Basically, all given posthumously except the first one. The 4 headed leopard and He-goat possibly refer to him in The Old Testament.

List of people known as "the Great"

This is a list of people known as "the Great", or the equivalent, in their own language. Other languages have their own suffixes, such as Persian e Bozorg and Urdu e azam.

In Persia, the title "the Great" at first seems to have been a colloquial version of the Old Persian title "Great King". It was first used by Cyrus II of Persia. [1] The title was inherited by Alexander III when he conquered the Persian Empire, and the epithet eventually became personally associated with him. The first reference to this is in a comedy by Plautus, [2] in which it is assumed that everyone knew who "Alexander the Great" was however, there is no evidence that he was called "the Great" before this. The early Seleucid kings, who succeeded Alexander in Persia, used "Great King" in local documents, but the title was most notably used for Antiochus the Great. Once the term gained currency, it was broadened to include persons in other fields, such as the philosopher Albert the Great.

Later rulers and commanders were given the epithet during their lifetime, for example the Roman general Pompey. Others received the title posthumously, such as the Indian emperor Ashoka. As there are no objective criteria for "greatness", the persistence of the designation varies greatly. For example, Louis XIV of France was often referred to as "the Great" in his lifetime, but is rarely called such nowadays. German Emperor Wilhelm I was often called "the Great" in the time of his grandson Wilhelm II, but rarely before or after.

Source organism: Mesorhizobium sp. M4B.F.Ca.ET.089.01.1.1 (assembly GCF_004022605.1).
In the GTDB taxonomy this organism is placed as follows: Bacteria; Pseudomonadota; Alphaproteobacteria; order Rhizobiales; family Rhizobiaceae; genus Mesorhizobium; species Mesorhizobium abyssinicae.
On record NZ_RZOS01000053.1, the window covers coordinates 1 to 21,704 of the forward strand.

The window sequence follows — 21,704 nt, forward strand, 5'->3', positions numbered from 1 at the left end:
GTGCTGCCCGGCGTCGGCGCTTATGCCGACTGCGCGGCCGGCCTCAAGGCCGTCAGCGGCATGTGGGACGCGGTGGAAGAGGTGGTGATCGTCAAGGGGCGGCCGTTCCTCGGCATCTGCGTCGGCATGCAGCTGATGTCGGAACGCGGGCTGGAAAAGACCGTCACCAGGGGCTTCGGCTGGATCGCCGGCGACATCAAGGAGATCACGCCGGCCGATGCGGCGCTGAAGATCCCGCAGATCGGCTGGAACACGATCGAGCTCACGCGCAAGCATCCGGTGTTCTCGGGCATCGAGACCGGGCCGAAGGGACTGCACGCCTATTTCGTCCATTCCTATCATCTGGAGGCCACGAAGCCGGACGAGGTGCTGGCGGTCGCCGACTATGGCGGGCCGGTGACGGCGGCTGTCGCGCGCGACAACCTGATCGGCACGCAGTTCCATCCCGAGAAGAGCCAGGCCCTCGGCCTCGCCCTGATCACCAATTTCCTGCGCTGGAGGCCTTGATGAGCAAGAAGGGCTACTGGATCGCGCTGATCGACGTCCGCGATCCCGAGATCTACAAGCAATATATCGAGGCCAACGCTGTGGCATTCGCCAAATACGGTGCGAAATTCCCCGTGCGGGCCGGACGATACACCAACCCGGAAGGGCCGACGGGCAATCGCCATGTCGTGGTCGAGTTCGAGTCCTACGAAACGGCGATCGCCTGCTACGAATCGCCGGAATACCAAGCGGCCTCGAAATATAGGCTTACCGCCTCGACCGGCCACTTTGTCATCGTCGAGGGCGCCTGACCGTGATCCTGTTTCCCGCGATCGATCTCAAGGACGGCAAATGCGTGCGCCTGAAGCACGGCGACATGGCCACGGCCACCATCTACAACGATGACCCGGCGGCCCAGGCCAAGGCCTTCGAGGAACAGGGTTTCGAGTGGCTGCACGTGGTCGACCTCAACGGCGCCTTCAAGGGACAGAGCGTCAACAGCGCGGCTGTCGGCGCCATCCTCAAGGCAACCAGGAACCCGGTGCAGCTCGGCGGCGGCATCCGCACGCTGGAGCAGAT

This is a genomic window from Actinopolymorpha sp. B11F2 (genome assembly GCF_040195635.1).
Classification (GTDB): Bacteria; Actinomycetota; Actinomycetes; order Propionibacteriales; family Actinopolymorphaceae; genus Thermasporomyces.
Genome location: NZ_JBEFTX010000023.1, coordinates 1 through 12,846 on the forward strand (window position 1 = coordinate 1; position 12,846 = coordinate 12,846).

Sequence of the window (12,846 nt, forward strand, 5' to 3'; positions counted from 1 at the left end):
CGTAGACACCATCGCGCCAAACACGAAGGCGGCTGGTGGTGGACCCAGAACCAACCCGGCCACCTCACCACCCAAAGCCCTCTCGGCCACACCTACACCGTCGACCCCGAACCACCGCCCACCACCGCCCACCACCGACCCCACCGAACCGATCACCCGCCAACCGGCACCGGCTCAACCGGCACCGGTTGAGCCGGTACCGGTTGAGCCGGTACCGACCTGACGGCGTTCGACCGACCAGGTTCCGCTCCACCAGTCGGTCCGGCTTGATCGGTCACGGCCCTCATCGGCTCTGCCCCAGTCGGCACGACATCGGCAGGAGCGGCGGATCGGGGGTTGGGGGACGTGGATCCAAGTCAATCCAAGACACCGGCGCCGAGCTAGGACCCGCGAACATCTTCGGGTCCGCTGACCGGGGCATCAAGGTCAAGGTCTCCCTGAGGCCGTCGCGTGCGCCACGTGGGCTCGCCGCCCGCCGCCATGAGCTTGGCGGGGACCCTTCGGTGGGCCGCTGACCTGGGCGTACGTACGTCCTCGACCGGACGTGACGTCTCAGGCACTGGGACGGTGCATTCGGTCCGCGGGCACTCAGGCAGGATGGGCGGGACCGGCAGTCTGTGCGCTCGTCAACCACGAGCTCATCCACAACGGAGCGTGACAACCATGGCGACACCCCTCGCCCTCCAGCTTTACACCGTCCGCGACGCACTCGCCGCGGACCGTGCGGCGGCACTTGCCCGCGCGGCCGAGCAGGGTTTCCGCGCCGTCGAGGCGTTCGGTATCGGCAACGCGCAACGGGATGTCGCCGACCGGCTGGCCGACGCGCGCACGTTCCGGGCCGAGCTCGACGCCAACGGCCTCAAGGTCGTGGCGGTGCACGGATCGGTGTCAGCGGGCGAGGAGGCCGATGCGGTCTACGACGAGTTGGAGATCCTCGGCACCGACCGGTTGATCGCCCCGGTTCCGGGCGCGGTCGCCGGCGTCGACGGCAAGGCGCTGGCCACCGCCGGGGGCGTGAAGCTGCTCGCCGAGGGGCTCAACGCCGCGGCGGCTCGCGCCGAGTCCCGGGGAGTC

Off With Their Beards!

T he revolution that ended the reign of beards occurred on September 30, 331 b.c. , as Alexander the Great prepared for a decisive showdown with the Persian emperor for control of Asia. On that day, he ordered his men to shave. Yet from time immemorial in Greek culture, a smooth chin on a grown man had been taken as a sign of effeminacy or degeneracy. What can explain this unprecedented command? When the commander Parmenio asked the reason, according to the ancient historian Plutarch, Alexander replied, “Don’t you know that in battles there is nothing handier to grasp than a beard?” But there is ample cause to doubt Plutarch’s explanation. Stories of beard-pulling in battles were myth rather than history. Plutarch and later historians misunderstood the order because they neglected the most relevant fact, namely that Alexander had dared to do what no self-respecting Greek leader had ever done before: shave his face, likening himself to the demigod Heracles, rendered in painting and sculpture in the immortal splendor of youthful, beardless nudity. Alexander wished above all, as he told his generals before the battle, that each man would see himself as a crucial part of the mission. They would certainly see this more clearly if each of them looked more like their heroic commander.

Adapted from Of Beards and Men: The Revealing History of Facial Hair, by Christopher Oldstone-Moore, published by the University of Chicago Press in January

Alexander the Great | Egypt History

Alexander III of Macedon or who commonly known Alexander the Great Was the king of the great ancient Greek Kingdom of Macedon. He was born in Pella in 356 BC. Most of his role life was spent in military campaigns through Asia and Northeast Africa, he managed to form one of the most powerful empires in the ancient ages when he was only thirty, stretching from Greece to northwest India, he is considered as one of the history&rsquos most successful military commanders.

Alexander&rsquos Legacy includes the cultural diffusion which his conquests engendered. He established twenty cities that carry his name, most popular is Alexandria in Egypt. His legendary as a classical hero in the achilles and he always featured importantly in the history of both Greek and non-Greek cultures. He became an icon for the military leaders to compare with his performance.
Nowadays, the military academies all over the world still teach his tactics in wars thus he ranked among the most influential people in history.

Alexander The Great and Egypt